In a tropical setting, growing seedlings can be a difficult task. A major factor of concern for nursery production is water-logging (Zhu, 2007). During the rainy season, oversaturated soils can effectively suffocate root systems of a seedling by restricting flow of oxygen and other important minerals (Forcella, 2000). Nursery plants potted in dense soils are more prone to the negative effects of water-logging. Traditionally, the incorporation of materials such as perlite and vermiculite into potting mixtures helps to combat soil compaction and facilitate drainage. However, both perlite and vermiculite can be restrictively expensive for growers, especially resource constrained growers, like many of those with whom you work.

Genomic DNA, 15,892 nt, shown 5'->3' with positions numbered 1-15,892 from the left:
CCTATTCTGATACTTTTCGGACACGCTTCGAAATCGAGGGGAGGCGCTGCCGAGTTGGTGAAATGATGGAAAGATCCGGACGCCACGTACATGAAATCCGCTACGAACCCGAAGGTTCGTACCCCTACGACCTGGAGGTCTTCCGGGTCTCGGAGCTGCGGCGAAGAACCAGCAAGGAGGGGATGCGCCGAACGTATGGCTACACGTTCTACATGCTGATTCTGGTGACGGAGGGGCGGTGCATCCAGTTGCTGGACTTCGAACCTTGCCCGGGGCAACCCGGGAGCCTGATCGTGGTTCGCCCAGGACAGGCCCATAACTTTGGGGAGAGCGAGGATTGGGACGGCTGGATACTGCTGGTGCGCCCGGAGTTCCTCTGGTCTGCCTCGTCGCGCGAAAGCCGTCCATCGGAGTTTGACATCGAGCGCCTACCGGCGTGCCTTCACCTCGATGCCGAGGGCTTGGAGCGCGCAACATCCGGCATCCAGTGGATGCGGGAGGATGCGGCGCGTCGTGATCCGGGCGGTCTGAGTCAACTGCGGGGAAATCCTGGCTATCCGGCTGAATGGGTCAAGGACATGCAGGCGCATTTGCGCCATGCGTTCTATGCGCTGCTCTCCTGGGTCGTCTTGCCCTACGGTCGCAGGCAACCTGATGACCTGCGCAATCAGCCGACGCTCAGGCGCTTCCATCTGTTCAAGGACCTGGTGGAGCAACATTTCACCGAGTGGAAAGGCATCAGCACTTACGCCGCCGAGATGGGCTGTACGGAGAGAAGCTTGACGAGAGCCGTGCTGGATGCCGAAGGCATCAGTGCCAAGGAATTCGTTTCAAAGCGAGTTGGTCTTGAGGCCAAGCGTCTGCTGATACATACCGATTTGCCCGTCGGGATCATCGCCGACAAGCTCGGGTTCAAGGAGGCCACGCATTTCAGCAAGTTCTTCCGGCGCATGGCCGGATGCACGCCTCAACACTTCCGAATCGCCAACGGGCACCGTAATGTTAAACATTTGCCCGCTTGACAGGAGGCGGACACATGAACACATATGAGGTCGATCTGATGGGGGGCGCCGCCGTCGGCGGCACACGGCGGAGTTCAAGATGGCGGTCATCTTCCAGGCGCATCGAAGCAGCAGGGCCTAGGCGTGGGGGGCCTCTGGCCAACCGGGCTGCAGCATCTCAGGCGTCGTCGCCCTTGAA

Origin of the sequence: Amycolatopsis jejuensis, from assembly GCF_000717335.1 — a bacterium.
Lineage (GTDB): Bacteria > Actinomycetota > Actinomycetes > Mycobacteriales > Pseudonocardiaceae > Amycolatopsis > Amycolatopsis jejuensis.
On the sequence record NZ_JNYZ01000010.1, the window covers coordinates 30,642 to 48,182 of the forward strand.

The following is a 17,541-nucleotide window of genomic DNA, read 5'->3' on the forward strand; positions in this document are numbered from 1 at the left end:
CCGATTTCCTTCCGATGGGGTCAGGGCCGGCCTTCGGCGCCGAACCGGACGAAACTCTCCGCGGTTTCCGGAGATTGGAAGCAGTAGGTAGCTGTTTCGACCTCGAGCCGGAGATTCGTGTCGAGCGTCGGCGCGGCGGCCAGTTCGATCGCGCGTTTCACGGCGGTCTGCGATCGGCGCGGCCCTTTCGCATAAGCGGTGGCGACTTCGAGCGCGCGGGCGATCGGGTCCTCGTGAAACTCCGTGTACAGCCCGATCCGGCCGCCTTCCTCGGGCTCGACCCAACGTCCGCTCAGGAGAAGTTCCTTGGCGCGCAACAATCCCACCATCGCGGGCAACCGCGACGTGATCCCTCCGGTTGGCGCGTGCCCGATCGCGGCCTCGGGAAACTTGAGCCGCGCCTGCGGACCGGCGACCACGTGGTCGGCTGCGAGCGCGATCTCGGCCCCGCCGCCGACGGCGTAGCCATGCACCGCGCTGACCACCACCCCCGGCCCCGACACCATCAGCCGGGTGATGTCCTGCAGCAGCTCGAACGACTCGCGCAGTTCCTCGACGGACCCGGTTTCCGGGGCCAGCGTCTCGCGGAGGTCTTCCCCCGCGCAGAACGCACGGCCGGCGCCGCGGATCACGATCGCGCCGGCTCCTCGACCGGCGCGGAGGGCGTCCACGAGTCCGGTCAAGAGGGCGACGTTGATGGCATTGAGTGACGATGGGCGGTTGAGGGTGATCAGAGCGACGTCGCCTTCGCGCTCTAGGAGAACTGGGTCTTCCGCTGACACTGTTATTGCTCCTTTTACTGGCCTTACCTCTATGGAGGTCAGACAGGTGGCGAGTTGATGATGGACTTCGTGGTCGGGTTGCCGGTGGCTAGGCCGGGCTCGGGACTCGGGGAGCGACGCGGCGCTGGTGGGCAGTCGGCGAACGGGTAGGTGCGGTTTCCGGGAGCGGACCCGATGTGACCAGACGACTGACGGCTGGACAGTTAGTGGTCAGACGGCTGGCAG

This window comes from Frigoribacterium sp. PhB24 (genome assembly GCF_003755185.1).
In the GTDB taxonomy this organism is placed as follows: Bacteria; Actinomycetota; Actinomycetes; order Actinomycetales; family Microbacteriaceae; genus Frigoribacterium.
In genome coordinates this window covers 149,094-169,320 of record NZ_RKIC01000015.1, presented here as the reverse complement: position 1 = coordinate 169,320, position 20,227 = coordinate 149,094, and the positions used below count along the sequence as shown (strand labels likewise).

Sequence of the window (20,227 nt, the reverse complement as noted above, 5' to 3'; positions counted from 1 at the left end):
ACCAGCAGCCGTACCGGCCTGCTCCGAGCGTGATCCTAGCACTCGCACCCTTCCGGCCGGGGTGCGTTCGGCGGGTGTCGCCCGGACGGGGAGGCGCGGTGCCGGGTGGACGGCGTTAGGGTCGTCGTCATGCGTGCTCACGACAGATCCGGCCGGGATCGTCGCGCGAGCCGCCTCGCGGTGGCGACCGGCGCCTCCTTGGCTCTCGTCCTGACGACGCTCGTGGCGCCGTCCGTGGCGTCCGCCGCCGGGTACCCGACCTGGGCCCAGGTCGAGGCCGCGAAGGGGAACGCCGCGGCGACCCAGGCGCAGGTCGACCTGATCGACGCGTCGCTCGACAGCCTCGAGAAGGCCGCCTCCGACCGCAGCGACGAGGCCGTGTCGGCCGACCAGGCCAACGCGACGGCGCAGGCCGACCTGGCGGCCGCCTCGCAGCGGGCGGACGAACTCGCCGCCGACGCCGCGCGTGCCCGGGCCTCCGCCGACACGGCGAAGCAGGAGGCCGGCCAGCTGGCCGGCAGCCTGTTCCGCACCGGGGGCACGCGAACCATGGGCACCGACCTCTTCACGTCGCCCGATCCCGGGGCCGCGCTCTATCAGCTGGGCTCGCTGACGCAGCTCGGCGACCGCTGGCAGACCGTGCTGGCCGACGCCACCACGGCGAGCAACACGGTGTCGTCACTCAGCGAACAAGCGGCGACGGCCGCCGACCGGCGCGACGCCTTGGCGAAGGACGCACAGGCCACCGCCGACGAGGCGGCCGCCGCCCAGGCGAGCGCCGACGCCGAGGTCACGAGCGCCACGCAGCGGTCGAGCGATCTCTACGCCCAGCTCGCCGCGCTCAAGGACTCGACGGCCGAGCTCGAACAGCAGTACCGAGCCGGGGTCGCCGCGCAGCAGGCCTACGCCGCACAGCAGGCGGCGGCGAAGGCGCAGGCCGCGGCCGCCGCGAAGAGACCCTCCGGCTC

Nursery research from recent years has focused on finding viable, sustainable, low-cost alternative materials for potting mixes, often utilizing waste products of other industries such as: wood shavings, municipal compost, rice hull, and coconut coir (Arenas, 2002; Meerow, 1994; Ahmad et al., 2012). Rice hulls and coconut coir, which are plentiful in Asia, have the potential to effectively minimize risk for water-logging while replacing an expensive input such as perlite or vermiculite. Coir material has a high water-holding capacity within its fibers and good drainage through the pore space it creates in a substrate. Rice hull is an abundant byproduct of the rice milling industry and ubiquitous in tropical settings. Like coir, it creates pore space in mixtures needed for appropriate drainage and does not degrade quickly over time. Together, these two materials are promising low-cost alternatives to peat in nursery potting mixtures.